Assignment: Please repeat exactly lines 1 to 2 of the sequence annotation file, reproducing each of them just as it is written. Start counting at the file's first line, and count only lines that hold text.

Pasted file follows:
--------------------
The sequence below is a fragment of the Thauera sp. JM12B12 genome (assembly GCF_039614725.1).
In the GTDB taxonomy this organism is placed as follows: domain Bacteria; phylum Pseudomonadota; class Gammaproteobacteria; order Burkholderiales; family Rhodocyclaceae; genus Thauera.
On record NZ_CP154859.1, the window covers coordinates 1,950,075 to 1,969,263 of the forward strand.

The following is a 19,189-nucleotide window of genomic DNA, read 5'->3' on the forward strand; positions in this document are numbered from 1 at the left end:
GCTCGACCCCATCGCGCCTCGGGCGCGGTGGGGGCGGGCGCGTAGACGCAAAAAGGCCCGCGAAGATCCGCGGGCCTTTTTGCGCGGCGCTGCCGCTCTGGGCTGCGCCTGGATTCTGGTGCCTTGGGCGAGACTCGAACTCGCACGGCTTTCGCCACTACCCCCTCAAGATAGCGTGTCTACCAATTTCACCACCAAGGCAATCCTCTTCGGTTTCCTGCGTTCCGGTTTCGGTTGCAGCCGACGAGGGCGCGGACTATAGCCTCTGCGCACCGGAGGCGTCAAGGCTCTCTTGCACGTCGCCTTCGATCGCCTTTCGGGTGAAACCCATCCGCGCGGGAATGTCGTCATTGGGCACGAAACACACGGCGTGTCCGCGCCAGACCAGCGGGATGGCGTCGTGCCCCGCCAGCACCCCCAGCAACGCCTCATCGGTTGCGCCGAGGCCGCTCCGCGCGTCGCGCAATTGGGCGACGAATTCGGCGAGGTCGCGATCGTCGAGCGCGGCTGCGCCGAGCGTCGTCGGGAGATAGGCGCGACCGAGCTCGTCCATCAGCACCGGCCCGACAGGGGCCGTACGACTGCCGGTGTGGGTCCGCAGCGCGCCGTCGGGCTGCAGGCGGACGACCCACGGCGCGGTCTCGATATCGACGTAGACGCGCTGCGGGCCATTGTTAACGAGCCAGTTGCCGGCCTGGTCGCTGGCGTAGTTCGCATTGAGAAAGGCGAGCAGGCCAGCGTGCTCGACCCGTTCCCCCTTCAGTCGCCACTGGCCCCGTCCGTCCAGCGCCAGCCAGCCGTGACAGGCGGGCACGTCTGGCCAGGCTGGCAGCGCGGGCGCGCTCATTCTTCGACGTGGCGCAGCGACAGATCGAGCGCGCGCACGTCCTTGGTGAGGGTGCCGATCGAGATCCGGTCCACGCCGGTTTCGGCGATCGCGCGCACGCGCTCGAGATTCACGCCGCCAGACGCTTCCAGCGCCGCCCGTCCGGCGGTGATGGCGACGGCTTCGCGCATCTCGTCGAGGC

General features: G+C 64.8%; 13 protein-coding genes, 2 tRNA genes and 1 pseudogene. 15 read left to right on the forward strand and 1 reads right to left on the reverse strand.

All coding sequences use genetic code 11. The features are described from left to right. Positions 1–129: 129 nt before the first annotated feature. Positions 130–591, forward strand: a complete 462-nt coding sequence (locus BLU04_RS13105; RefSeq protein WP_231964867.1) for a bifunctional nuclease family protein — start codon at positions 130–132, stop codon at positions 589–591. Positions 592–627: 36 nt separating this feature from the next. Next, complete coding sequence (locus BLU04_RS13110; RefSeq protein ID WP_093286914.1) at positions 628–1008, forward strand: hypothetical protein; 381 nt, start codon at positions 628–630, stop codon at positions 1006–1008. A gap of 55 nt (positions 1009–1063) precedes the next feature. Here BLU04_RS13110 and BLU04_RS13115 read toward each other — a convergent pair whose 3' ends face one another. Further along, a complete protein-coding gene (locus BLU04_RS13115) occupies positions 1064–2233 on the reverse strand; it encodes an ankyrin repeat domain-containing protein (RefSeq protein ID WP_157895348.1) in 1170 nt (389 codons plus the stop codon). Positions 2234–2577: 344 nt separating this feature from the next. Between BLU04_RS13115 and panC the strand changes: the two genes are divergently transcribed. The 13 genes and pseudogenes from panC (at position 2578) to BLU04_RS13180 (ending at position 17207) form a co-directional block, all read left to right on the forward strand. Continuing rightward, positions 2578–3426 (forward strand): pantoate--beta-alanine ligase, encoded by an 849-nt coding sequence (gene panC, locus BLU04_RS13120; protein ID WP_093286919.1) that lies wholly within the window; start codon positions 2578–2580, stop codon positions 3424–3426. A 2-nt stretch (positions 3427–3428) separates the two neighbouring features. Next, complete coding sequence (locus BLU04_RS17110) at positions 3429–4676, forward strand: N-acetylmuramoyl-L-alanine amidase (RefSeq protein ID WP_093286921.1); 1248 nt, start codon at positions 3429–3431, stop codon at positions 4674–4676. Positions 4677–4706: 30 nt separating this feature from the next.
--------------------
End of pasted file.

The sequence below is a fragment of the Thauera sp. JM12B12 genome (assembly GCF_039614725.1).
In the GTDB taxonomy this organism is placed as follows: domain Bacteria; phylum Pseudomonadota; class Gammaproteobacteria; order Burkholderiales; family Rhodocyclaceae; genus Thauera.